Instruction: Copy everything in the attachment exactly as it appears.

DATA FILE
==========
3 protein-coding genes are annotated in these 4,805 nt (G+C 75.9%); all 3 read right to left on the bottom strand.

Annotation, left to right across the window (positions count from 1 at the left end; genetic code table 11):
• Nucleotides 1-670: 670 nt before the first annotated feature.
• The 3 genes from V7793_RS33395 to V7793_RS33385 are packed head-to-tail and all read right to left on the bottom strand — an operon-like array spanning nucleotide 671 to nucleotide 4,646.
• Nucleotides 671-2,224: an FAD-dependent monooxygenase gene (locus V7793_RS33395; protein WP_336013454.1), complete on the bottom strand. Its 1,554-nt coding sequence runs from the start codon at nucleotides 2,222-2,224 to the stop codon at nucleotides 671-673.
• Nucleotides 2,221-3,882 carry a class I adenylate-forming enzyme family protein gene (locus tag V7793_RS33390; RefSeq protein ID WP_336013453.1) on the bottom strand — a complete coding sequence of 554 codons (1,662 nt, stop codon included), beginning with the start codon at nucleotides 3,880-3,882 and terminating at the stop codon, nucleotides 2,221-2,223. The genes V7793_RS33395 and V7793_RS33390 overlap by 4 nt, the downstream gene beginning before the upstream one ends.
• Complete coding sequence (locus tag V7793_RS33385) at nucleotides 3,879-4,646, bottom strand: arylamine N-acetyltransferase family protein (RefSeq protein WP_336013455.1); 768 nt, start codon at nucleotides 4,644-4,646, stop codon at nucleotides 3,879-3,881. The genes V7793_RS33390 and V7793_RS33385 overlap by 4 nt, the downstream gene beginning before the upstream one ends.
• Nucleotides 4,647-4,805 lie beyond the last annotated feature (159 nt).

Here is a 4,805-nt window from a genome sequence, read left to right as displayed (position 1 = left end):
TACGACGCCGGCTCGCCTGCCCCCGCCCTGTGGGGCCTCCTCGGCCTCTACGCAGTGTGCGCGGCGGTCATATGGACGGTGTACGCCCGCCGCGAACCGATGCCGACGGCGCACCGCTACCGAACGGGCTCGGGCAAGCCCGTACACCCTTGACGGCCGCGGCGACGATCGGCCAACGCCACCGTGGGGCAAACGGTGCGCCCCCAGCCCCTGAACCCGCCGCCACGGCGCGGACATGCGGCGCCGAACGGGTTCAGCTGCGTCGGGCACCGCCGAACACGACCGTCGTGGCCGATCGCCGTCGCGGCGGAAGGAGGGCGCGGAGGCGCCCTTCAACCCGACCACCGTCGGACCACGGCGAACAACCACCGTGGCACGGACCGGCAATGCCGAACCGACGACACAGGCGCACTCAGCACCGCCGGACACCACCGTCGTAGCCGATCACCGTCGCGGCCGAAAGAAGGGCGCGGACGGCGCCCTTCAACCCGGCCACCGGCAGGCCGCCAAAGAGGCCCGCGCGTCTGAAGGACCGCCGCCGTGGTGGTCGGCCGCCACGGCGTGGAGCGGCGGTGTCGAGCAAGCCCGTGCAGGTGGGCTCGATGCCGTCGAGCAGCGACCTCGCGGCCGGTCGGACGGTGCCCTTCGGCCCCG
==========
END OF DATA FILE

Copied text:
3 protein-coding genes are annotated in these 4,805 nt (G+C 75.9%); all 3 read right to left on the bottom strand.

Annotation, left to right across the window (positions count from 1 at the left end; genetic code table 11):
• Nucleotides 1-670: 670 nt before the first annotated feature.
• The 3 genes from V7793_RS33395 to V7793_RS33385 are packed head-to-tail and all read right to left on the bottom strand — an operon-like array spanning nucleotide 671 to nucleotide 4,646.
• Nucleotides 671-2,224: an FAD-dependent monooxygenase gene (locus V7793_RS33395; protein WP_336013454.1), complete on the bottom strand. Its 1,554-nt coding sequence runs from the start codon at nucleotides 2,222-2,224 to the stop codon at nucleotides 671-673.
• Nucleotides 2,221-3,882 carry a class I adenylate-forming enzyme family protein gene (locus tag V7793_RS33390; RefSeq protein ID WP_336013453.1) on the bottom strand — a complete coding sequence of 554 codons (1,662 nt, stop codon included), beginning with the start codon at nucleotides 3,880-3,882 and terminating at the stop codon, nucleotides 2,221-2,223. The genes V7793_RS33395 and V7793_RS33390 overlap by 4 nt, the downstream gene beginning before the upstream one ends.
• Complete coding sequence (locus tag V7793_RS33385) at nucleotides 3,879-4,646, bottom strand: arylamine N-acetyltransferase family protein (RefSeq protein WP_336013455.1); 768 nt, start codon at nucleotides 4,644-4,646, stop codon at nucleotides 3,879-3,881. The genes V7793_RS33390 and V7793_RS33385 overlap by 4 nt, the downstream gene beginning before the upstream one ends.
• Nucleotides 4,647-4,805 lie beyond the last annotated feature (159 nt).

Here is a 4,805-nt window from a genome sequence, read left to right as displayed (position 1 = left end):
TACGACGCCGGCTCGCCTGCCCCCGCCCTGTGGGGCCTCCTCGGCCTCTACGCAGTGTGCGCGGCGGTCATATGGACGGTGTACGCCCGCCGCGAACCGATGCCGACGGCGCACCGCTACCGAACGGGCTCGGGCAAGCCCGTACACCCTTGACGGCCGCGGCGACGATCGGCCAACGCCACCGTGGGGCAAACGGTGCGCCCCCAGCCCCTGAACCCGCCGCCACGGCGCGGACATGCGGCGCCGAACGGGTTCAGCTGCGTCGGGCACCGCCGAACACGACCGTCGTGGCCGATCGCCGTCGCGGCGGAAGGAGGGCGCGGAGGCGCCCTTCAACCCGACCACCGTCGGACCACGGCGAACAACCACCGTGGCACGGACCGGCAATGCCGAACCGACGACACAGGCGCACTCAGCACCGCCGGACACCACCGTCGTAGCCGATCACCGTCGCGGCCGAAAGAAGGGCGCGGACGGCGCCCTTCAACCCGGCCACCGGCAGGCCGCCAAAGAGGCCCGCGCGTCTGAAGGACCGCCGCCGTGGTGGTCGGCCGCCACGGCGTGGAGCGGCGGTGTCGAGCAAGCCCGTGCAGGTGGGCTCGATGCCGTCGAGCAGCGACCTCGCGGCCGGTCGGACGGTGCCCTTCGGCCCCG